Marjorie Taylor Greene to be confronted in court with videos of her Jan 6 insurrection support: “The mask falls and she shows us what she intended”

The attorney seeking to disqualify Georgia Representative Marjorie Taylor Greene from seeking reelection based on her support for the 6 January 2021 attack on the US Capitol said he plans to present video evidence of her own words that will show her support for the pro-Trump insurrection.

Speaking at an administrative hearing before a Georgia judge, attorney Ron Fein promised “direct evidence” that will show Ms Greene used “hashtags and memes and ways of communicating among internet subcultures” to express support for the worst attack on the Capitol since Major General Robert Ross ordered British troops to set it ablaze in 1814, and said Ms Greene herself will be “the most powerful witness in establishing that she crossed the line into engagement of insurrection”.

“You’ll hear her words of course on the stand, what she says and what she doesn’t say. You’ll also hear what she said in the past … some of that will be in somewhat coded or veiled language, but you’ll also hear in some cases, the mask falls and she shows us exactly what she intended,” he said.

Mr Fein is the legal director for the non-profit group Free Speech for People, which describes itself as a “catalyzing leader in the country challenging big money in politics, confronting corruption in government, fighting for free and fair elections, and advancing a new jurisprudence grounded in the promises of political equality and democratic self-government”.

The group has filed challenges against several pro-Trump members of Congress who were vocal in their support for Republican attempts to overturn the election which culminated in the 6 January insurrection.

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A prior legal challenge against North Carolina Representative Madison Cawthorne has stalled after a Trump-appointed federal judge ruled that the part of the 14th Amendment to the US constitution which states that “no person shall be a Senator or Representative in Congress … who, having previously taken an oath, as a member of Congress … to support the Constitution of the United States, shall have engaged in insurrection or rebellion against the same, or given aid or comfort to the enemies thereof,” was essentially nullified by an amnesty law meant to lift the disqualification against persons who supported the pro-slavery confederacy during the American Civil War.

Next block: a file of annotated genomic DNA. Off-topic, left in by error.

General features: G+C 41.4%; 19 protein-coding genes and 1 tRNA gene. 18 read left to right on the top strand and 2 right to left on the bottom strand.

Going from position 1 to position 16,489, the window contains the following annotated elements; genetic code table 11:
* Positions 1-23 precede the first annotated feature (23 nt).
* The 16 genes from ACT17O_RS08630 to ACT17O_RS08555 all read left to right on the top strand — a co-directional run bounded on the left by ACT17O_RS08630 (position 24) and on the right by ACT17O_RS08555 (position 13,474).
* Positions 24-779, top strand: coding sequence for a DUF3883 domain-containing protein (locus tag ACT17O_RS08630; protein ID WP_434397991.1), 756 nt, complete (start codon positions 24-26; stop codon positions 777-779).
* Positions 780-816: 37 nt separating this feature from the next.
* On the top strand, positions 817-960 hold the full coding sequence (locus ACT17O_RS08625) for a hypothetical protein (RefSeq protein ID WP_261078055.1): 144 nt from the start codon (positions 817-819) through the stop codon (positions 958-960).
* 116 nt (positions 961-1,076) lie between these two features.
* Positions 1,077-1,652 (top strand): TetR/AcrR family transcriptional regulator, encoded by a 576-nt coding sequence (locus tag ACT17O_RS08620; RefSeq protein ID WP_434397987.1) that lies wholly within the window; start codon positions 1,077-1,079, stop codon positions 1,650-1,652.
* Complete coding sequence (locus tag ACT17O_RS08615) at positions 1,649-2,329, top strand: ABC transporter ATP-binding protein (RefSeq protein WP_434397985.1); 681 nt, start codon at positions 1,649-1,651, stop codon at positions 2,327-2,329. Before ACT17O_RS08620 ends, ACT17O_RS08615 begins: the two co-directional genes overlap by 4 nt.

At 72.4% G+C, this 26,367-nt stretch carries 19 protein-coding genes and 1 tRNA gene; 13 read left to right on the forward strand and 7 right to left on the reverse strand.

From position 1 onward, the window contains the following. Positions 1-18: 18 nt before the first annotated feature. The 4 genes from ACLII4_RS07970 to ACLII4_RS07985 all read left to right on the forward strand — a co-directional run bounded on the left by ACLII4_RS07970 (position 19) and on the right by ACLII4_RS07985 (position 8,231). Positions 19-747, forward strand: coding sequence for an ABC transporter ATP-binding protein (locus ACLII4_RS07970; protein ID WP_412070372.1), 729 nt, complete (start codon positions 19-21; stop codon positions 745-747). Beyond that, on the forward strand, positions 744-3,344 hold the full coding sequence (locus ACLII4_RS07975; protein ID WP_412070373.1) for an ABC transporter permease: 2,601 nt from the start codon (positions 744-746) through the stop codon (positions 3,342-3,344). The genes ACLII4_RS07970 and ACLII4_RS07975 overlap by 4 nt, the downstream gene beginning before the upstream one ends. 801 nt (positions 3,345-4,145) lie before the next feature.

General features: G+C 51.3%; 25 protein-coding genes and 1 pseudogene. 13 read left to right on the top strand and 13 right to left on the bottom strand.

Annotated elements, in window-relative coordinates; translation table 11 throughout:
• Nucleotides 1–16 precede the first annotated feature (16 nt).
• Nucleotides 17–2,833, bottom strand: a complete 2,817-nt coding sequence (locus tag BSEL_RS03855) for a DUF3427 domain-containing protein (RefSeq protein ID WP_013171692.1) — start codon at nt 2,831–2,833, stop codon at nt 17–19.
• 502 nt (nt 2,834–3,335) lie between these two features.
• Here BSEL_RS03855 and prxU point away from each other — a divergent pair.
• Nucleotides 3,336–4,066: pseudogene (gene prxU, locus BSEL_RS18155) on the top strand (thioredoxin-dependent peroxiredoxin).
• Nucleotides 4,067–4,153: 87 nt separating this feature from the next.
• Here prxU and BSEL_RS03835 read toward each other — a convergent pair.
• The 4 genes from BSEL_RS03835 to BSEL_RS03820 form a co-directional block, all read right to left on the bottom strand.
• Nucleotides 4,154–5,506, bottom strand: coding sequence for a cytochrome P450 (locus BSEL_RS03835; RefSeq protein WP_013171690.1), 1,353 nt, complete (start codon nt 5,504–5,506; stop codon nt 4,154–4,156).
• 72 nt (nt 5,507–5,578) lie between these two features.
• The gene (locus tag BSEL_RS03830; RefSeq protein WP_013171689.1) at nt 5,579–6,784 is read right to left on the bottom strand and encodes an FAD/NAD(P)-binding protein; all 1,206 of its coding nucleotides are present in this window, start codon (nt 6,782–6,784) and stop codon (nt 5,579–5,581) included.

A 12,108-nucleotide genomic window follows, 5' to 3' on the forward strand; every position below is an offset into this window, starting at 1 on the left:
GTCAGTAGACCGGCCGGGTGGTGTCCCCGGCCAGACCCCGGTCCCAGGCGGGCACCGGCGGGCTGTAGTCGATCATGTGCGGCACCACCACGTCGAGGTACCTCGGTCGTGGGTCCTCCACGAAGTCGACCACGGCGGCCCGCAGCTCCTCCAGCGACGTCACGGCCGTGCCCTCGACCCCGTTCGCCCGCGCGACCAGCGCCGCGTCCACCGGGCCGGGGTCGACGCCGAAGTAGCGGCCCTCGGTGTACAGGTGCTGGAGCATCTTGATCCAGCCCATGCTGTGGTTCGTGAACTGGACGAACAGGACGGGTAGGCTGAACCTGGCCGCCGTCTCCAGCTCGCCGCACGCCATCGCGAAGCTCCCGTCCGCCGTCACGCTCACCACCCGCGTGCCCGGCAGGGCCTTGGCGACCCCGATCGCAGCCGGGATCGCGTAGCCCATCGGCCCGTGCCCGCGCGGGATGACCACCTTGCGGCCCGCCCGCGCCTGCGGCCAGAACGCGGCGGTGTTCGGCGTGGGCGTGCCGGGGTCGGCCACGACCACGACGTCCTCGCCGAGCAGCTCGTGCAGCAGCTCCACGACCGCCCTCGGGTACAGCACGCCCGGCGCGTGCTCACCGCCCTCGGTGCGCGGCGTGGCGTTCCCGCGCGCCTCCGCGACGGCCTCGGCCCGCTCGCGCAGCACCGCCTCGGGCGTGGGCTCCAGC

But a Georgia federal judge allowed the challenge against Ms Greene to proceed last week, leading to Friday’s hearing.

Continuing, Mr Fein argued that Ms Greene “played an important role” even if she didn’t lead or participate in the violent attack on the Capitol by encouraging the pro-Trump mob to see the events of 6 January as similar to those of 1776 , the start of the US war of independence from Great Britain.

“Instead of violence against a foreign empire, as we saw in 1776,” he said, Ms Green “encouraged and helped facilitate violent resistance to our own government, our democracy and our Constitution.”

“And in doing so, she engaged in exactly the type of conduct that triggers disqualification under section three of the 14th Amendment, which is to say she engaged in insurrection,” he said.

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George Holan

George Holan is chief editor at Plainsmen Post and has articles published in many notable publications in the last decade.

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